The Investec Ashes 2015 August 24, 2015

Rogers peaks in series of change

ESPNcricinfo rates the Australia players involved in the Ashes series


Chris Rogers
Like Michael Hussey, Rogers is leaving on top of his game, and it is to his enormous credit that he managed to conjure up his best series at the last given all that had gone on leading into it. A concussion in the West Indies could have had a debilitating effect, as could the distraction of a mini-tour group scuppered by the MCC. But at Cardiff and Lord's, Rogers played a pair of terrific first innings, then shrugged off an inner ear problem to contribute solidly over the final three. His final innings at The Oval was typical - a slogging knock to get the team past lunch and coax out David Warner's best performance of the series, setting up a win.


Nathan Lyon
Given that one of five the Tests was played on a pitch where he was barely used, Lyon's return of 16 wickets ranks among his best series displays. Always a threat to the England batsmen, Lyon brought both the possibility of wickets and the reality of control, as evidence by the numerous times batsmen were dismissed when trying to collar him. Equally pleasing was the fact he was able to bowl out batsmen playing defensively - none better than Alastair Cook at The Oval. With 162 wickets in 46 Tests at the age of 27, Lyon can only get better. He will now hope to establish a partnership with Steven Smith after a highly fruitful relationship with Michael Clarke.

Peter Siddle
Six wickets and an economy rate to die for made Siddle the star of Australia's fifth Test win. It also posed the question why he had not been chosen earlier, after the forced retirement of Ryan Harris left the bowling attack short of English seam-up knowhow. Siddle has gone through a million emotions on this tour, wondering often whether his career was at an end after being ignored at Trent Bridge, and touring without a Cricket Australia contract. But his effectiveness at The Oval - and the effect he had on the rest of the attack - will linger in the memory of spectators and presumably selectors.

Steven Smith: two fine hundreds, but key failures when Australia needed him © Getty Images


Steven Smith
Australia's leading run scorer, Smith started and ended the series as the world's No. 1 ranked batsman. But a pair of cash-in hundreds at Lord's and The Oval obscured a lowly run of scores in Birmingham and Nottingham that mimicked the fortunes of the team - awesome in London, awful in the Midlands. Smith will learn a lot from this yo-yo series, and even in the final Test there was evidence of a more sustainable method to tackle a swinging ball. He must now also be able to juggle his batting with the demands of captaincy. He would appear to be up to the task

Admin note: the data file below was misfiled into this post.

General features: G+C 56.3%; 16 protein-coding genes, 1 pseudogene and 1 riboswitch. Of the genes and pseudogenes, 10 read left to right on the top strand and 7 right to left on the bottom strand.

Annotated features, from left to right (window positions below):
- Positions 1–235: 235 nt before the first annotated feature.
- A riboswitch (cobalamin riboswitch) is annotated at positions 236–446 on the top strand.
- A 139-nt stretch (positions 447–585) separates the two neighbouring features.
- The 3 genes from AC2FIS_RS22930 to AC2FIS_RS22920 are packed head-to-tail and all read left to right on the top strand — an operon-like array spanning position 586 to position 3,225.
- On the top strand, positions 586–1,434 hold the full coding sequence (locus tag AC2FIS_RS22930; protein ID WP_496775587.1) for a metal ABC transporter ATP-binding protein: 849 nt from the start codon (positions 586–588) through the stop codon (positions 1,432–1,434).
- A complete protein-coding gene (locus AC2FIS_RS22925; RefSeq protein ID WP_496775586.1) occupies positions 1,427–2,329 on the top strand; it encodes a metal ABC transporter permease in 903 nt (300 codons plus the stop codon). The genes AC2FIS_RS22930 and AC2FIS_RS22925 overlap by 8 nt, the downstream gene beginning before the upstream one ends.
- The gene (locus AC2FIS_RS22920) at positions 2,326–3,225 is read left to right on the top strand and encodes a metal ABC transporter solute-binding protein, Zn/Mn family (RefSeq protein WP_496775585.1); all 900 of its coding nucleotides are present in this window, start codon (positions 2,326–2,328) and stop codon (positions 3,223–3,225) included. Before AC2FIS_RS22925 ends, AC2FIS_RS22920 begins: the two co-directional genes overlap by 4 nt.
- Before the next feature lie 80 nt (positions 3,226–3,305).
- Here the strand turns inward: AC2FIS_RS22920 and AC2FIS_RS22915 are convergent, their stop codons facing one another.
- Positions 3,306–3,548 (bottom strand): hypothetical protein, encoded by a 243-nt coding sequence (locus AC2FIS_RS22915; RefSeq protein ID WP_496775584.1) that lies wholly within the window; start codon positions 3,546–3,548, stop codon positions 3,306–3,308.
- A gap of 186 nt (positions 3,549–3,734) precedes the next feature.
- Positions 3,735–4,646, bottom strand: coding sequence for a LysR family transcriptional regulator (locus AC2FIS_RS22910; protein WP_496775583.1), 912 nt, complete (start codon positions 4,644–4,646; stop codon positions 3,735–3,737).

David Warner
A serviceable series from Warner in which he tried with some success to temper his methods for English climes. After looking subdued in Cardiff then speedy in Birmingham, it all came together at The Oval in an 85 that will rank among his better Test innings. Warner's three failings were a lack of first-innings scores to that point, an inability to go on to a hundred - he is still without any in the UK - and a faulty sawn-off pull shot that got him in trouble numerous times. Still, Warner at least worked on thinking his way through the series, and ended it a better batsman than he started. His on-field behaviour was largely acceptable, too.


Mitchell Johnson
In the previous Ashes series, Johnson was irresistible for five Tests. This time he was brilliant in one match at Lord's, then intermittently spectacular in others, a major change in the way the series played out. The pitches played some part in a more muted display, but so did a curious diffidence about using the fire and brimstone method of Australia. Once, on the second morning at Edgbaston, Johnson summoned his most fearsome, but at other times he seemed caught between swinging the ball and keeping the scoreboard tight. This was a reflection of the balance of the bowling attack as much as any dips in Johnson's pace or effort.

Mitchell Starc
As Starc can do, he bowled numerous unplayable spells, but none of them proved genuinely match-defining. An ankle injury affected him at Cardiff and he did well to rebound from that to play all five Tests. But the problem of matching Starc's very best to the most critical times of a Test match remains, and until he can do so he will stay a somewhat enigmatic pace bowling force. A few more runs to defend will help too.